# A battery, two capacitors, and a switch

• *best&sweetest*
In summary, after flipping the switch, the charge on C1 and C2 is the same. The voltage across the two capacitors must also equal.
*best&sweetest*

## Homework Statement

If the switch is flipped from position A to position B, what's the charge on capacitor C1 and C2?

Q=CV

## The Attempt at a Solution

I know that the capacitor C1 gains potential difference of 200V (= potential difference of a battery) and has charge Q = C1*200, but I'm not sure what happens once the flip is switched. My assumption is that it must discharge because it is no longer connected to the battery, but does it discharges until Q = 0 or until the charge on C2 = charge on C1. Could somebody please explain to me what exactly happens once the switch is in position B
Thank you!

Charge moves down the potential hill. (conventional)

from conservation of charge: amount of charge stored when in position A must be same as in position B, the only different is that now you have two capacitors to share the storage.. now, assuming that the second capacitor is initially uncharged, then the total charge in the two-capacitor system must be the same as before... due to how the circuit is set up the voltage across the two capacitor must also equal...

mjsd said:
from conservation of charge: amount of charge stored when in position A must be same as in position B, the only different is that now you have two capacitors to share the storage.. now, assuming that the second capacitor is initially uncharged, then the total charge in the two-capacitor system must be the same as before... due to how the circuit is set up the voltage across the two capacitor must also equal...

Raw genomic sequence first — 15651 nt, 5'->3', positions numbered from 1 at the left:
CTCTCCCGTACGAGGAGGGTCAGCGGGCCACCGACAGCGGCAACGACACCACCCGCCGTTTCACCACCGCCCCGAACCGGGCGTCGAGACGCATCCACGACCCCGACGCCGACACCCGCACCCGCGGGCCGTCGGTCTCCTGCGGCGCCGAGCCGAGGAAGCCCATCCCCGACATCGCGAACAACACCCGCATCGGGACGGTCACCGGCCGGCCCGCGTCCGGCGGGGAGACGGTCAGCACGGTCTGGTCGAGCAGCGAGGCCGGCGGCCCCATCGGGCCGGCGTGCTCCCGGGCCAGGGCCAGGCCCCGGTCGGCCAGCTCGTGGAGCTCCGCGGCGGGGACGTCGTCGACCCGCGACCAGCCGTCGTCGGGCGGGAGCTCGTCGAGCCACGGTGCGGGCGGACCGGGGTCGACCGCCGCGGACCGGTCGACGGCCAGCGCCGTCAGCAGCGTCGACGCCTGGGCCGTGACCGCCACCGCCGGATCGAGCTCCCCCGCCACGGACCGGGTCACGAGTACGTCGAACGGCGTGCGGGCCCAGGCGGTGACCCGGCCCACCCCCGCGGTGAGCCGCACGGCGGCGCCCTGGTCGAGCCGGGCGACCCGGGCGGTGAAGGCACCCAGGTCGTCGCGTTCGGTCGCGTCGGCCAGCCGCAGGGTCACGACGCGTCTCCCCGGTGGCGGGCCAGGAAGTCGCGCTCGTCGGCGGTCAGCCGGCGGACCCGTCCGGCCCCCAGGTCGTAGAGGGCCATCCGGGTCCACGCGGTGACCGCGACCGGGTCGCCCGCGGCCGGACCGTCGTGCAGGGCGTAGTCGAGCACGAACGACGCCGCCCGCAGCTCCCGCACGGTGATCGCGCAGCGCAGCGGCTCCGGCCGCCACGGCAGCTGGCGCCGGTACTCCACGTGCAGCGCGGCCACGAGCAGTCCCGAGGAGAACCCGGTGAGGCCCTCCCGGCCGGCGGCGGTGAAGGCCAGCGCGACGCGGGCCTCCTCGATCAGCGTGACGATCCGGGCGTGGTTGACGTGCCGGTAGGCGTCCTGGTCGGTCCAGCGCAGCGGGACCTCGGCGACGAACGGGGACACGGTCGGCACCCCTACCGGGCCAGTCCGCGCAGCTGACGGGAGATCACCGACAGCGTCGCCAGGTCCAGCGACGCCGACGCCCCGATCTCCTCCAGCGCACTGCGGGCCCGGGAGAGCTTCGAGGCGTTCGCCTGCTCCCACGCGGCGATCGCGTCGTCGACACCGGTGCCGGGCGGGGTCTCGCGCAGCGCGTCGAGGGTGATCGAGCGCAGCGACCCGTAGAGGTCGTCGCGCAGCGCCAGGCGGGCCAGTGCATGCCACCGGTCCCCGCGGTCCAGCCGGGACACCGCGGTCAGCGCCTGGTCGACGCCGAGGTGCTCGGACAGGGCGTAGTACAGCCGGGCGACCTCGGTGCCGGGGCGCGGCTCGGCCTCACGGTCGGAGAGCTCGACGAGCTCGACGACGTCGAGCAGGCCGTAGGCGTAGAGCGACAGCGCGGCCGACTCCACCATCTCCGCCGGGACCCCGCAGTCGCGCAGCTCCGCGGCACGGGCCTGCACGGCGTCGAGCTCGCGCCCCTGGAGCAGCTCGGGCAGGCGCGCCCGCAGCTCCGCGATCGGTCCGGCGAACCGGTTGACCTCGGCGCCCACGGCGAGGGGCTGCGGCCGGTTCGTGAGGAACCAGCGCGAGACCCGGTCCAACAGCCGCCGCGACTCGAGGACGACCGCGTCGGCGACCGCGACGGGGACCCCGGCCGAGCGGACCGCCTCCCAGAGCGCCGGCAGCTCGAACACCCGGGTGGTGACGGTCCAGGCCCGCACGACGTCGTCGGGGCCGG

I got it. Thank you very much. I knew about the voltage, but I forgot to consider charge conservation. Thanks!

I'm trying to solve a similar problem and I understand everything except the following part:

Why are C1 & C2 in parallel after flipping the switch to B?

Doesn't the circuit just look like this after the switch goes to B (ignoring the part of the circuit where they connect to the battery because that is not functional now):

So aren't they really in serial?

Last edited:

## 1. What is the purpose of a battery, two capacitors, and a switch?

The battery, two capacitors, and a switch are all components of an electrical circuit. The battery provides a source of electrical energy, the capacitors store this energy, and the switch controls the flow of the energy through the circuit.

## 2. How do the capacitors function in this circuit?

The capacitors act as temporary storage units for electrical energy. When the switch is closed, the capacitors charge up with the energy from the battery. When the switch is opened, the capacitors release this stored energy back into the circuit.

## 3. What is the role of the switch in this circuit?

The switch controls the flow of electrical energy through the circuit. When the switch is open, no energy can flow through the circuit. When the switch is closed, the circuit is complete and energy can flow through it.

## 4. What happens if the capacitors are not the same size?

If the capacitors are not the same size, they will have different capacitances, meaning they can store different amounts of energy. This can affect the overall functioning of the circuit, as the energy stored in the capacitors will not be equal.

## 5. Can this circuit be used for anything practical?

Yes, this circuit can be used for a variety of practical applications, such as in electronic devices or as a component in larger circuits. It can also be used for experiments and demonstrations in physics or electrical engineering.

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